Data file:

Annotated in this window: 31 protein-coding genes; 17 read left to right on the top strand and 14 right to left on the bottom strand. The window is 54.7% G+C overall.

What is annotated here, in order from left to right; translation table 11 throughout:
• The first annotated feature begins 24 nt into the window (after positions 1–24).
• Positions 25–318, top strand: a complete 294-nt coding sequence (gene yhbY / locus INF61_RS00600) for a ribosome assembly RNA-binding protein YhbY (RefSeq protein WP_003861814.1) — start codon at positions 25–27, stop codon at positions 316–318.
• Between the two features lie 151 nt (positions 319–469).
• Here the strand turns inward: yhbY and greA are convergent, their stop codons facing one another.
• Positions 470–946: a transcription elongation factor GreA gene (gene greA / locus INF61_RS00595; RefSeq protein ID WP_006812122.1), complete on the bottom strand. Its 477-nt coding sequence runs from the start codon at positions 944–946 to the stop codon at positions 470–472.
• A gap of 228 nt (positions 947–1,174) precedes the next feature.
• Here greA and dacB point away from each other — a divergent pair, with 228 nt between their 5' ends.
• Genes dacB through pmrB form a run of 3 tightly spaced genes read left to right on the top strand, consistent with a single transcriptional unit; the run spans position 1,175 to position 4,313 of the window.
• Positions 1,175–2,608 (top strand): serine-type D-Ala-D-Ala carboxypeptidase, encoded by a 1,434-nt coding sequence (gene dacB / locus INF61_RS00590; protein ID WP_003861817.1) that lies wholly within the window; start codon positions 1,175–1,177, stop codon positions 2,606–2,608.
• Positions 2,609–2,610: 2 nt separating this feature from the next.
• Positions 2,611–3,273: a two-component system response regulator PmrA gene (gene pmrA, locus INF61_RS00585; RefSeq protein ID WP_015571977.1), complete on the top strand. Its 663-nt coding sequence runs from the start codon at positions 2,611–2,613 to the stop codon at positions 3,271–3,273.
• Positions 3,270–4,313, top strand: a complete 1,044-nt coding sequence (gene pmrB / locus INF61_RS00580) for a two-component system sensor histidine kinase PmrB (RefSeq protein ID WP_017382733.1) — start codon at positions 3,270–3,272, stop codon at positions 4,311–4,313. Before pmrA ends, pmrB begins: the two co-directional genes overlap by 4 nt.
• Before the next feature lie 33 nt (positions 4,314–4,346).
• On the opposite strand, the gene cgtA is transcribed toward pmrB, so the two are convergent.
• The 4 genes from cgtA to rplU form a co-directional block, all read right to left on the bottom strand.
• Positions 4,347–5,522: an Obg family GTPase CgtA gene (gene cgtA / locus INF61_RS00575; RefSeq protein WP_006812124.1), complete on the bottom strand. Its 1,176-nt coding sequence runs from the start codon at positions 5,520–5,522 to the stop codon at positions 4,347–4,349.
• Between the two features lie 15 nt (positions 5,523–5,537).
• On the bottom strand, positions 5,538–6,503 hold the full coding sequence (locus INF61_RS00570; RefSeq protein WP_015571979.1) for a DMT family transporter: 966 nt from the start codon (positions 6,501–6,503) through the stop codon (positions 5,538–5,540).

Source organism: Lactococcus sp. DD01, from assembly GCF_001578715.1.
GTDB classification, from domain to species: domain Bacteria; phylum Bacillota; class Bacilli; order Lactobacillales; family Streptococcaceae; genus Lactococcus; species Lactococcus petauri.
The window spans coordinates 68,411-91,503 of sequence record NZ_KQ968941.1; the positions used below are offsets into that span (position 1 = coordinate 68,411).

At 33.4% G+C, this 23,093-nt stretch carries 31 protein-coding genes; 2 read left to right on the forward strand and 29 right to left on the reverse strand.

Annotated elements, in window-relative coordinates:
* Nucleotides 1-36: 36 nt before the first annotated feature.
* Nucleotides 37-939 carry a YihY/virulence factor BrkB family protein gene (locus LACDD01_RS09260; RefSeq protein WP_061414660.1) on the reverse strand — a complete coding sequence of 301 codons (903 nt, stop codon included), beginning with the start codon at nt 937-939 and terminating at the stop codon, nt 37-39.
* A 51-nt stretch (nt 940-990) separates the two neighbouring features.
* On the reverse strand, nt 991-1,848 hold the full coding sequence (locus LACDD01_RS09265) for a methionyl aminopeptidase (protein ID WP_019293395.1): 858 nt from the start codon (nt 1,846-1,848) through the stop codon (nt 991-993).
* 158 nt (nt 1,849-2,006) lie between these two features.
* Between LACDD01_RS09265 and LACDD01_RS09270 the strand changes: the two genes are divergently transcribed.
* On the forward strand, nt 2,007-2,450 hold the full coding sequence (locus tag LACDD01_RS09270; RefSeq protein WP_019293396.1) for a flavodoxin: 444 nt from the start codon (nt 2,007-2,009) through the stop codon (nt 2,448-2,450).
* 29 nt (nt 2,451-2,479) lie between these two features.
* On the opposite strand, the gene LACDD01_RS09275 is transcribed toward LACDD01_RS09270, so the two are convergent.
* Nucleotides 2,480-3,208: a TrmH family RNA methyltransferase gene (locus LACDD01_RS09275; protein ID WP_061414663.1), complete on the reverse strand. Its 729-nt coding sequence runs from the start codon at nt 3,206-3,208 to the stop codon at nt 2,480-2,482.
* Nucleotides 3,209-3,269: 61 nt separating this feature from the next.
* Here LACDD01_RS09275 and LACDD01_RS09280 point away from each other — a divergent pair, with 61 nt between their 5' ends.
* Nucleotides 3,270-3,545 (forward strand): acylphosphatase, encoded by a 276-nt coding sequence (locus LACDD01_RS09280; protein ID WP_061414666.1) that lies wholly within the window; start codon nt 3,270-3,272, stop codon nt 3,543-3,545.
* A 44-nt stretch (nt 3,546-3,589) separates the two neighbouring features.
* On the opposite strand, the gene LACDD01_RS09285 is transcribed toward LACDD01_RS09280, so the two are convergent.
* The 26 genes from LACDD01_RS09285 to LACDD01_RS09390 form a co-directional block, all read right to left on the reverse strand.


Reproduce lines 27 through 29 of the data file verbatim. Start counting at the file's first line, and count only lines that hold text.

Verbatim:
* Nucleotides 37-939 carry a YihY/virulence factor BrkB family protein gene (locus LACDD01_RS09260; RefSeq protein WP_061414660.1) on the reverse strand — a complete coding sequence of 301 codons (903 nt, stop codon included), beginning with the start codon at nt 937-939 and terminating at the stop codon, nt 37-39.
* A 51-nt stretch (nt 940-990) separates the two neighbouring features.
* On the reverse strand, nt 991-1,848 hold the full coding sequence (locus LACDD01_RS09265) for a methionyl aminopeptidase (protein ID WP_019293395.1): 858 nt from the start codon (nt 1,846-1,848) through the stop codon (nt 991-993).